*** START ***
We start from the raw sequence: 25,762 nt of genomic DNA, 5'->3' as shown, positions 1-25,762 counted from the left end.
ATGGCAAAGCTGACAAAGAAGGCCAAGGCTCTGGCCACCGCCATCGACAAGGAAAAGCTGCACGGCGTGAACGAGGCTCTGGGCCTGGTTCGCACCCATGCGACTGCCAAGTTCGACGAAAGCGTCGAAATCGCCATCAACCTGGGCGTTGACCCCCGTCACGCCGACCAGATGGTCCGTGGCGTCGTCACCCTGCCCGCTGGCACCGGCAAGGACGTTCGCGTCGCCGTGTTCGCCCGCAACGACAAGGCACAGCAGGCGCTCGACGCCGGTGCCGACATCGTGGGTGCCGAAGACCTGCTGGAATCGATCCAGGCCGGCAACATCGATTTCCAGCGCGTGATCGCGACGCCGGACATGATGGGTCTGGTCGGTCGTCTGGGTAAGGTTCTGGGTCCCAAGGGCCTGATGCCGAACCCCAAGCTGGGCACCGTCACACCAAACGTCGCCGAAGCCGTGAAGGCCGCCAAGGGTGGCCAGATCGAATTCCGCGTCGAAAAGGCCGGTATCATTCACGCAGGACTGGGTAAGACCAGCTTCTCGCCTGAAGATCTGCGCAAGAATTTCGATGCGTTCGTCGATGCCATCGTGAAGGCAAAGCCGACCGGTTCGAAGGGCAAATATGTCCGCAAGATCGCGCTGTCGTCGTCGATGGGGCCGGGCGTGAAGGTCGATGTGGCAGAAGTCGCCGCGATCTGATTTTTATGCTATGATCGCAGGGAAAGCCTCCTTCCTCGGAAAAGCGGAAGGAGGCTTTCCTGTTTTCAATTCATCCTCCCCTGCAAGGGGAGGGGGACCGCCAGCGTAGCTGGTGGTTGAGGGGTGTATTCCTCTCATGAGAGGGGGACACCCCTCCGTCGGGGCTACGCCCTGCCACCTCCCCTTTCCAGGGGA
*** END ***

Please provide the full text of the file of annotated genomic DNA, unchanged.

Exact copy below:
We start from the raw sequence: 25,762 nt of genomic DNA, 5'->3' as shown, positions 1-25,762 counted from the left end.
ATGGCAAAGCTGACAAAGAAGGCCAAGGCTCTGGCCACCGCCATCGACAAGGAAAAGCTGCACGGCGTGAACGAGGCTCTGGGCCTGGTTCGCACCCATGCGACTGCCAAGTTCGACGAAAGCGTCGAAATCGCCATCAACCTGGGCGTTGACCCCCGTCACGCCGACCAGATGGTCCGTGGCGTCGTCACCCTGCCCGCTGGCACCGGCAAGGACGTTCGCGTCGCCGTGTTCGCCCGCAACGACAAGGCACAGCAGGCGCTCGACGCCGGTGCCGACATCGTGGGTGCCGAAGACCTGCTGGAATCGATCCAGGCCGGCAACATCGATTTCCAGCGCGTGATCGCGACGCCGGACATGATGGGTCTGGTCGGTCGTCTGGGTAAGGTTCTGGGTCCCAAGGGCCTGATGCCGAACCCCAAGCTGGGCACCGTCACACCAAACGTCGCCGAAGCCGTGAAGGCCGCCAAGGGTGGCCAGATCGAATTCCGCGTCGAAAAGGCCGGTATCATTCACGCAGGACTGGGTAAGACCAGCTTCTCGCCTGAAGATCTGCGCAAGAATTTCGATGCGTTCGTCGATGCCATCGTGAAGGCAAAGCCGACCGGTTCGAAGGGCAAATATGTCCGCAAGATCGCGCTGTCGTCGTCGATGGGGCCGGGCGTGAAGGTCGATGTGGCAGAAGTCGCCGCGATCTGATTTTTATGCTATGATCGCAGGGAAAGCCTCCTTCCTCGGAAAAGCGGAAGGAGGCTTTCCTGTTTTCAATTCATCCTCCCCTGCAAGGGGAGGGGGACCGCCAGCGTAGCTGGTGGTTGAGGGGTGTATTCCTCTCATGAGAGGGGGACACCCCTCCGTCGGGGCTACGCCCTGCCACCTCCCCTTTCCAGGGGA